Black News Channel to air 24-7 content ‘by’ and ‘for’ African Americans
- The channel aims to fill a "void" in mainstream media by telling stories and covering issues that matter to African Americans, according to the channel's website.
- BNC will feature all-black on-air talent, and it aims to be nonpartisan.
- Some have questioned how African Americans will respond to the channel, which launched Feb. 10.
American TV news channels may feature black hosts and commentators, but the programming rarely centers on uniquely African-American experiences. The Black News Channel wants to change that.
Recently launched on February 10, the 24-7 news channel’s purpose is to “be a news organization that gives voice to the varied experiences, issues, points-of-view and priorities that matter to African Americans,” according to a statement on its website. “BNC will not just tell a story, but the network will tell the entire story.”
BNC was founded by former Congressman J.C. Watts, a Republican from Oklahoma, and Bob Brillante, a cable TV entrepreneur based in Florida. The channel will feature all black on-air talent, and plans to hire from historically black colleges and universities.
In an interview with NPR, Watts said that BNC aims to be nonpartisan.
“We’re not looking to be liberal or conservative,” he said. “We want to provide a venue for African Americans to have a voice, to be a part of the dialogue that’s going on in the country, be it incarceration reform or impeachment.”
In addition to news programs like “BNC News Live” and “BNC News Prime Live,” the channel plans to air culture and lifestyle content like “Being a Woman,” “Getting Ready with Jane: Today’s Teen,” and a personal finance show called “My Money.” Other programming will cover sports, weather, and will include docuseries and “daily vignettes of encouragement and inspiration.”
Watts said there’s long been demand for a black news channel.
“Today, information is so targeted to groups,” he told NBC News.” Every demographic out there has a venue that they can access for news information, culture, wellness, etc. Except for the African American community.”
BNC will conduct original reporting and build upon reporting from the National Newspaper Publishers Association, a trade association of more than 200 African American-owned community newspapers across the country. The association’s president, Benjamin Chavis, said mainstream news outlets tend to marginalize black news and focus on the more negative aspects.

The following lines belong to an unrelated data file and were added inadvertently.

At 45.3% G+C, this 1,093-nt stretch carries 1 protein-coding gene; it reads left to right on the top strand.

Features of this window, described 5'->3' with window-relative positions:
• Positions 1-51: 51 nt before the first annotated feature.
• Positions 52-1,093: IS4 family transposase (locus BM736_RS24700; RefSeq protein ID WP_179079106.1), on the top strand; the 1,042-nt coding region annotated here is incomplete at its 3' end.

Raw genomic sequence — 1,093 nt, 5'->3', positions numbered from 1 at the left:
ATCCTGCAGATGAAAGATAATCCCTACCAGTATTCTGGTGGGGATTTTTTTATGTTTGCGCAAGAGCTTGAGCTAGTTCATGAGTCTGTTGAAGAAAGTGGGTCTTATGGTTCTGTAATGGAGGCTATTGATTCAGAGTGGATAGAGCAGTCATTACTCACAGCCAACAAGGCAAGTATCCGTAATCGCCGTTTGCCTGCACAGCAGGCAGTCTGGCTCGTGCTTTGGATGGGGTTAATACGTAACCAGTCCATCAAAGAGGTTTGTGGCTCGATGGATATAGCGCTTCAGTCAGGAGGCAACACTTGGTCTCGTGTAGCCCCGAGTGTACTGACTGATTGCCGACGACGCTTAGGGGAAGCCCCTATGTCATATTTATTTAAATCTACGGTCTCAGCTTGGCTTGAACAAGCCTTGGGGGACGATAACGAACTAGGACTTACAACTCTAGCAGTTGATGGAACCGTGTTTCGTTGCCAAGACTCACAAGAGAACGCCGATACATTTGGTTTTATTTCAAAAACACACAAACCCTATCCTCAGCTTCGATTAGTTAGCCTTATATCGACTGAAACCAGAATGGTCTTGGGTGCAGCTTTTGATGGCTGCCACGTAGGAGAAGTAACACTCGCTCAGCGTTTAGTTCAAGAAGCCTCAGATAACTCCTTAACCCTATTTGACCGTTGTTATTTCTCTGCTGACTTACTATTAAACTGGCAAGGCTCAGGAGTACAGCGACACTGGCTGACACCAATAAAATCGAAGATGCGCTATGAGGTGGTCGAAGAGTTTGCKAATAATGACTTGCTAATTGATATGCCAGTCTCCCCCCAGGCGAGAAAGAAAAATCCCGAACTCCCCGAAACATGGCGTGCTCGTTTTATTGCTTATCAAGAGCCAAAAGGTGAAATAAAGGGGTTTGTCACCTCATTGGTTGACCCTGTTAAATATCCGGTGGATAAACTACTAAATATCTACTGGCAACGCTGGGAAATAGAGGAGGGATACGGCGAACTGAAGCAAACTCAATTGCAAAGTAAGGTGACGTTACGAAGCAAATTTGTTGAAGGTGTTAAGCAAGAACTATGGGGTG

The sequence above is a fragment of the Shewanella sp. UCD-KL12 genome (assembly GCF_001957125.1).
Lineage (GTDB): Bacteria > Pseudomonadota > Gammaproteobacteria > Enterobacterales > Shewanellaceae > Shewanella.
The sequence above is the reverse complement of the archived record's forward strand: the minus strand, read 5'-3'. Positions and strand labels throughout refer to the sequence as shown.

“The mainstream media covers the pathology of black America. They don’t cover the sociology of it,” Chavis told NBC News. “The success stories are important for our community, to see black Americans striving for and achieving excellence.”
Market researchshows that African Americans watch more TV than any other group. In recent years, legacy networks have been trying to capitalize on that by offering more shows created and headlined by black creative talent.
“Across TV, SVOD, and film, Hollywood is waking up to the excellence of black creators and the power of black audiences, something we have done for the past 40 years,” Connie Orlando, BET’s head of programming, told IndieWire.
An uncertain reaction
Still, even though cable channels like MSNBC attract a relatively large African-American audience, there’s long been a lack of news programming designed exclusively for the demographic.
“We’ve been really pushing for diversity and inclusion in the broadcast space and cable space and it’s because we live in a multi-racial civil society,” said New York Rep. Yvette D. Clarke. “For far too long, our media didn’t speak to that and today still doesn’t speak to that diversity. The Black News Channel will fill a void in many spaces.”
However, some have questioned whether BNC will resonate with its target audience, considering that Watts is a Republican, and his co-founder is a white TV executive.
“Sometimes when people outside of the culture design something for us. You can smell that,” Angela Ford, founder of the Obsidian Collection, which archives African-American owned newspapers, told Mashable. “The black community is quick, we are very protective and instinctive. It’ll take like two hours to see if this is us or not. […] Because America is so challenging we have an instinct about whether we’re safe or not or what the agenda is.”
Of course, that’s assuming the black community will have a homogenous response.
“African Americans are not monolithic,” Orlando told IndieWire, in an interview about the rise of black-focused entertainment. “There’s room for all of us in the ever-changing content landscape, and other networks creating African-American content opens the door to more opportunities for African-American content creators, actors, and producers.”
BNC will first premiere in majority African-American markets like New York City, Los Angeles, and Atlanta, and hopes to expand in the near future.